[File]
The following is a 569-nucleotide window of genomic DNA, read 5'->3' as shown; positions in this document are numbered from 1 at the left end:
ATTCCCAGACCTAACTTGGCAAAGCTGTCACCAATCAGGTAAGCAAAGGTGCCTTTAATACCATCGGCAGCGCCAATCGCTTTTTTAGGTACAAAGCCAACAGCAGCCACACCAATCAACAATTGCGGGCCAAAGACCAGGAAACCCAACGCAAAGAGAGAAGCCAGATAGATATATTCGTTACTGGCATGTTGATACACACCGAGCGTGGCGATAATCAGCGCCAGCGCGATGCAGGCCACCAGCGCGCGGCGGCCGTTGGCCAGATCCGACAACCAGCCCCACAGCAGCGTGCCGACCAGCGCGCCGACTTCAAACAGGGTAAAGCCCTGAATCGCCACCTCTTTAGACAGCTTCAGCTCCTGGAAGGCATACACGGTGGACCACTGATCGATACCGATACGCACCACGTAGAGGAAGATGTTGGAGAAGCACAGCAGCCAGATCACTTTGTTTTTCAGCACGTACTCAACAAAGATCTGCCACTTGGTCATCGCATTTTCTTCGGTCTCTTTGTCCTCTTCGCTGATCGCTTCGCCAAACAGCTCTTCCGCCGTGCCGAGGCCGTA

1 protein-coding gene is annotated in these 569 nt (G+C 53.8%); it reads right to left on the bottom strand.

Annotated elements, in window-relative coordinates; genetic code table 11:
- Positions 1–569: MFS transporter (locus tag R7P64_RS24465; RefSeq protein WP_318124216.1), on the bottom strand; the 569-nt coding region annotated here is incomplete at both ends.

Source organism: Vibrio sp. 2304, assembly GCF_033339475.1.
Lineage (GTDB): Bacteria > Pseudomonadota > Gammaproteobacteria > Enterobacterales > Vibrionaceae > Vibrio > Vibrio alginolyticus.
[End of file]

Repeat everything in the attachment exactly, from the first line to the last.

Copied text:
The following is a 569-nucleotide window of genomic DNA, read 5'->3' as shown; positions in this document are numbered from 1 at the left end:
ATTCCCAGACCTAACTTGGCAAAGCTGTCACCAATCAGGTAAGCAAAGGTGCCTTTAATACCATCGGCAGCGCCAATCGCTTTTTTAGGTACAAAGCCAACAGCAGCCACACCAATCAACAATTGCGGGCCAAAGACCAGGAAACCCAACGCAAAGAGAGAAGCCAGATAGATATATTCGTTACTGGCATGTTGATACACACCGAGCGTGGCGATAATCAGCGCCAGCGCGATGCAGGCCACCAGCGCGCGGCGGCCGTTGGCCAGATCCGACAACCAGCCCCACAGCAGCGTGCCGACCAGCGCGCCGACTTCAAACAGGGTAAAGCCCTGAATCGCCACCTCTTTAGACAGCTTCAGCTCCTGGAAGGCATACACGGTGGACCACTGATCGATACCGATACGCACCACGTAGAGGAAGATGTTGGAGAAGCACAGCAGCCAGATCACTTTGTTTTTCAGCACGTACTCAACAAAGATCTGCCACTTGGTCATCGCATTTTCTTCGGTCTCTTTGTCCTCTTCGCTGATCGCTTCGCCAAACAGCTCTTCCGCCGTGCCGAGGCCGTA

1 protein-coding gene is annotated in these 569 nt (G+C 53.8%); it reads right to left on the bottom strand.

Annotated elements, in window-relative coordinates; genetic code table 11:
- Positions 1–569: MFS transporter (locus tag R7P64_RS24465; RefSeq protein WP_318124216.1), on the bottom strand; the 569-nt coding region annotated here is incomplete at both ends.

Source organism: Vibrio sp. 2304, assembly GCF_033339475.1.
Lineage (GTDB): Bacteria > Pseudomonadota > Gammaproteobacteria > Enterobacterales > Vibrionaceae > Vibrio > Vibrio alginolyticus.